What Would You Do With a Trillion Dollar Coin?
I am going to preface this blog by saying that I know relatively nothing about American economics.
I was the kid who always asked, “Why can’t they just print more money?” in history class (and I still only quasi-understand the answer to that question- it has something to do with inflation, right?). It’s hard for me during election season because while I’m over here yelling, “Marriage equality! Reproductive rights!”- everybody else is yelling, “Economics!” I‘ve tried to understand it, I have- but there’s so much to learn and no easy way to learn it. My youth and naivete is revealed when I can’t explain what my opinions are on the debt ceiling- or even what the debt ceiling is, other than what I know from the fancy little US Debt Clock web gizmo.
Even so, I’m drawn to things that are a little bit absurd, and money? Pretty strange concept, when you think about it.
According to the internet (and we all know they can’t lie on the internet), only 8% of the world’s currency exists as physical cash- the rest is electronic.
Which is pretty terrifying to me. Who knows what could happen with all that money one day?
Apparently, there are loopholes when it comes to economics as well. The Washington Post says,
Thanks to an odd loophole in current law, the U.S. Treasury is technically allowed to mint as many coins made of platinum as it wants and can assign them whatever value it pleases.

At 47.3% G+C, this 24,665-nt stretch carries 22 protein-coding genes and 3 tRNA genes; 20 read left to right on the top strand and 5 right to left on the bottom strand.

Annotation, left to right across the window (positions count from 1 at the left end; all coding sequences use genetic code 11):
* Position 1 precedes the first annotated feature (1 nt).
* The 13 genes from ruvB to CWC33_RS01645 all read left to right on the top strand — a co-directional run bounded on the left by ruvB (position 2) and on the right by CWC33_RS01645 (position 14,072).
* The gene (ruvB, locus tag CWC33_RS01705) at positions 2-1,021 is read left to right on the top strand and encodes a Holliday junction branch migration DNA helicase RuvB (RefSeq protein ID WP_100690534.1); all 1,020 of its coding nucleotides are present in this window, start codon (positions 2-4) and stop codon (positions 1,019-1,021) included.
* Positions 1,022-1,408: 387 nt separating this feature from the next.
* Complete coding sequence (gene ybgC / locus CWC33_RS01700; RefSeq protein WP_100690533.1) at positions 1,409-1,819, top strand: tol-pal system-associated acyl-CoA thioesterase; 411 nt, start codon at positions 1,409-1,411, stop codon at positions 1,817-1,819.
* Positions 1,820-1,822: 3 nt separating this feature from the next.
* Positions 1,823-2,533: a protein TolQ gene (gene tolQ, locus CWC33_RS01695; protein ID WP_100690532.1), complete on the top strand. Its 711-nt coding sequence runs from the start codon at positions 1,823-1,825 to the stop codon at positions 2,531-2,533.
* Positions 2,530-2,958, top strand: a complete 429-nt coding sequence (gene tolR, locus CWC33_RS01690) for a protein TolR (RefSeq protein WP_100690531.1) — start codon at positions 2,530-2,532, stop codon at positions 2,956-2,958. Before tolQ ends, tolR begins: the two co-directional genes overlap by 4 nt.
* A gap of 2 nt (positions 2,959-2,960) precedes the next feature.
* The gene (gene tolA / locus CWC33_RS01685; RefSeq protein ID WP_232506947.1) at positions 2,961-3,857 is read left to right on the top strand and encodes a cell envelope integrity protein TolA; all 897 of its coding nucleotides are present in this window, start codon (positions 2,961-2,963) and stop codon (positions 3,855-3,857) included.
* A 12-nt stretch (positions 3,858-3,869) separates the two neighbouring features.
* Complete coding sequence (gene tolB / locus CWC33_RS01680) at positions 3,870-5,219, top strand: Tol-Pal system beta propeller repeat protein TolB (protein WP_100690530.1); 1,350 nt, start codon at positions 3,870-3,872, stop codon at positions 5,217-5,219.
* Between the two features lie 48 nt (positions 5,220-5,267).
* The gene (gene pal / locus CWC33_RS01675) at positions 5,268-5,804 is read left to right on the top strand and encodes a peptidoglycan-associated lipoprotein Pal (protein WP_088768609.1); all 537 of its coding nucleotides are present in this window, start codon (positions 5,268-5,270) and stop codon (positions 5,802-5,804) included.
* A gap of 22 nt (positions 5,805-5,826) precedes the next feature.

Under this scenario, the U.S. Mint would produce (say) a pair of trillion-dollar platinum coins. The president orders the coins to be deposited at the Federal Reserve. The Fed then moves this money into Treasury’s accounts. And just like that, Treasury suddenly has an extra $2 trillion to pay off its obligations for the next two years — without needing to issue new debt. The ceiling is no longer an issue.
This incredibly odd proposal, known as the ‘Trillion Dollar Coin’ idea, has been gaining a lot of attention recently (if you google ‘trillion dollar coin’, a number of articles will pop up- some of them legitimate, some of them biased in one way or another). Like I said before- I know next to nothing about economics. And to someone who knows next to nothing about economics, the idea sounds absurd- not necessarily in a good or bad way, just incredibly absurd. It is, essentially, making money out of nothing, isn’t it?
I don’t know what the political, social, or economic consequences for this would be. I don’t even know how seriously it’s being considered- it’s gained attention, but a part of me very sincerely doubts that anything will come of it. I think it’s being used more as a way to call attention to a very serious problem involving the U.S. government- and I guess it’s worked, if it’s gotten even my attention.
Then again, I’m not the economics expert here. Perhaps you are! Consider this your news blog for the week- I’ll provide you with the information, would you like to try making sense of it? Leave a comment; I would love to hear what you have to say.
The point is this- if you think we aren’t living in a dystopian society, you’re probably wrong.